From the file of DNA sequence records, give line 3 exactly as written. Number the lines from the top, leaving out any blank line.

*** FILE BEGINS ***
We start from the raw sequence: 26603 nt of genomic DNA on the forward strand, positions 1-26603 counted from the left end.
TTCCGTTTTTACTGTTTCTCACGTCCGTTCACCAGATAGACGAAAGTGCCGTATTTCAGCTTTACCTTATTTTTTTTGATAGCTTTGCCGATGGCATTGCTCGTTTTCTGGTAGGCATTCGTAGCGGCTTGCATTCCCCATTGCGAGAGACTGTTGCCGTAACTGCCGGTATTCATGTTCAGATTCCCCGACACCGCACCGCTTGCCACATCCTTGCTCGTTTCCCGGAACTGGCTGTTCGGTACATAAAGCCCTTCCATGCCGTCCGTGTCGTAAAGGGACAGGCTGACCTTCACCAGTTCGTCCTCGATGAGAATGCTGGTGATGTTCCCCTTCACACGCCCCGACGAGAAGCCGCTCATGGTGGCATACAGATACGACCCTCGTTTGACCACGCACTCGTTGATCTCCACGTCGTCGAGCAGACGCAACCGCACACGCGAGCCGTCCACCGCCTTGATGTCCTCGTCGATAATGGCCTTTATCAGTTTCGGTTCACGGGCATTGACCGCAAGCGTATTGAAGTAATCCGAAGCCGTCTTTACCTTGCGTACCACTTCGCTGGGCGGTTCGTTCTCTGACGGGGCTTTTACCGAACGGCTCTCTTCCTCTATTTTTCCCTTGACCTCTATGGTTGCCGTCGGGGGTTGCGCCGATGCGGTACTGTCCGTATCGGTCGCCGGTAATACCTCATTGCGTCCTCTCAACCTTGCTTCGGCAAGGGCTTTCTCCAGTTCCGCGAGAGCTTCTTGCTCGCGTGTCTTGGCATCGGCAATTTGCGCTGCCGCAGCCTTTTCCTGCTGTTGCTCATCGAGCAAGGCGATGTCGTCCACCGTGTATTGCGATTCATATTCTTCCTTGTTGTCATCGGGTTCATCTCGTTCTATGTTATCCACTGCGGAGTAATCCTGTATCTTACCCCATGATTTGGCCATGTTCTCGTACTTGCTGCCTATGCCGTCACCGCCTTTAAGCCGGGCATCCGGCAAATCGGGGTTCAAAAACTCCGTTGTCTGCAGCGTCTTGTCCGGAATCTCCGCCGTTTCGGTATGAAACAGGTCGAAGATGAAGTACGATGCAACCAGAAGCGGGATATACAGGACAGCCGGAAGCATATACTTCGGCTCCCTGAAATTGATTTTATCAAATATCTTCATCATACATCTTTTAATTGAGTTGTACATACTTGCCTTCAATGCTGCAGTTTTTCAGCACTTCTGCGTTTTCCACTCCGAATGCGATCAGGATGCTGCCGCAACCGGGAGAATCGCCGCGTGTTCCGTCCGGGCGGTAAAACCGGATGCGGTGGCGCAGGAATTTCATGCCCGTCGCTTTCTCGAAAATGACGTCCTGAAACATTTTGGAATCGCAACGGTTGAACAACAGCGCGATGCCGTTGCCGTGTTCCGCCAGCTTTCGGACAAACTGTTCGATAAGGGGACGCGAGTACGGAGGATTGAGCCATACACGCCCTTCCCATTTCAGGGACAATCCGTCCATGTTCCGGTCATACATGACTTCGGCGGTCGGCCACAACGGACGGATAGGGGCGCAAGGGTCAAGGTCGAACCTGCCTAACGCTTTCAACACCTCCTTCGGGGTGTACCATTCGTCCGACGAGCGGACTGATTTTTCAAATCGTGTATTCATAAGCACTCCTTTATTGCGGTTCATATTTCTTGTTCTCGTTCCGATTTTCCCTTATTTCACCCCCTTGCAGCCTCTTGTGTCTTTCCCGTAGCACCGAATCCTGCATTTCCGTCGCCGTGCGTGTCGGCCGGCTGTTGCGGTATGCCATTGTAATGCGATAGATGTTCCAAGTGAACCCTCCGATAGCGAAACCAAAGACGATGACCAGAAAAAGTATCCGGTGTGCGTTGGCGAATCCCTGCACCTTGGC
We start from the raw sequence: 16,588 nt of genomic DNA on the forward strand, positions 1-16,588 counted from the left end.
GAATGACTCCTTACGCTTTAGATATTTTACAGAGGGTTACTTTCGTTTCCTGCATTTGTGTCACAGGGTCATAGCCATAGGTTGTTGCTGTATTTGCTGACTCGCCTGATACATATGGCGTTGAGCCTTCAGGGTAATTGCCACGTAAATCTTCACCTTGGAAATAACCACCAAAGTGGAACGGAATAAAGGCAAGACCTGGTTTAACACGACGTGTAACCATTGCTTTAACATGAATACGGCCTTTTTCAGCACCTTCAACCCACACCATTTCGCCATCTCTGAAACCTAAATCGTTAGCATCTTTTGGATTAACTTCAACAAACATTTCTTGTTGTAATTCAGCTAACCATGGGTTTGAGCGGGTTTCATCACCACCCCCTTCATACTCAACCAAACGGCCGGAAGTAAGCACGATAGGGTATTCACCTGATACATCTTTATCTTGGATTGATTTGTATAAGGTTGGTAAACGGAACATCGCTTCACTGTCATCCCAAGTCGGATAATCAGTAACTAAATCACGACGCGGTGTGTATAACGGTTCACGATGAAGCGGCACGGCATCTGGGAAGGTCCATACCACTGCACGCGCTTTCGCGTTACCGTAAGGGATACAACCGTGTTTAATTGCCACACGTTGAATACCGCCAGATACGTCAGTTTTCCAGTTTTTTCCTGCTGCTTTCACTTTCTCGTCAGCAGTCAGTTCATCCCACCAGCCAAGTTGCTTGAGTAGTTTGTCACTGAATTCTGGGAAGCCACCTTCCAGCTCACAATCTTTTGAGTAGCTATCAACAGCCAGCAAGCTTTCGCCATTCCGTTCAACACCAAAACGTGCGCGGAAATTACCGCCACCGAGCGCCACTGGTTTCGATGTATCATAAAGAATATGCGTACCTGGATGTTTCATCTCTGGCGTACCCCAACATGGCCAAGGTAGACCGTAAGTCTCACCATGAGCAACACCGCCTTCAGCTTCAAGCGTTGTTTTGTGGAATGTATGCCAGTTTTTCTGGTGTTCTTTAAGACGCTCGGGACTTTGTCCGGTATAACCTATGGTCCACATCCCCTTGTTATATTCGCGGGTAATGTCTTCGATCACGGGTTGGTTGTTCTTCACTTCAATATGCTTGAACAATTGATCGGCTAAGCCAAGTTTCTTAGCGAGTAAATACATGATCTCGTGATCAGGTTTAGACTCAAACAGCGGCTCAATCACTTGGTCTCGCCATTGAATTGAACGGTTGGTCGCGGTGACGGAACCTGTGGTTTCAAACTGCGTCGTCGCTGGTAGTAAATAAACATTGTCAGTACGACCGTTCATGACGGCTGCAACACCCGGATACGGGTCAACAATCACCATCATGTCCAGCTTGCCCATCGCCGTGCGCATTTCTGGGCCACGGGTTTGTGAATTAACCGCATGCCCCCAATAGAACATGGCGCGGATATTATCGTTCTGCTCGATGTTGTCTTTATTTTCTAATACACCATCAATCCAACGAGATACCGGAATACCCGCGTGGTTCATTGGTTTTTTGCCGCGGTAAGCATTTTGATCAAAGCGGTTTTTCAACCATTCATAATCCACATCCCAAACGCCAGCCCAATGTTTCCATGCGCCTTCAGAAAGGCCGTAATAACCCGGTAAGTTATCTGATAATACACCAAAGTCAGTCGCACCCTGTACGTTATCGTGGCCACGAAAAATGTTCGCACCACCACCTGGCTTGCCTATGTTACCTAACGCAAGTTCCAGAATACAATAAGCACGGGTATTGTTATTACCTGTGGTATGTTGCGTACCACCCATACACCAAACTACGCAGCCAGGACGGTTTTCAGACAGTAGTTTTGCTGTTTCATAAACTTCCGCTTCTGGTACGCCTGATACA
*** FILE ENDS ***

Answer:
We start from the raw sequence: 16,588 nt of genomic DNA on the forward strand, positions 1-16,588 counted from the left end.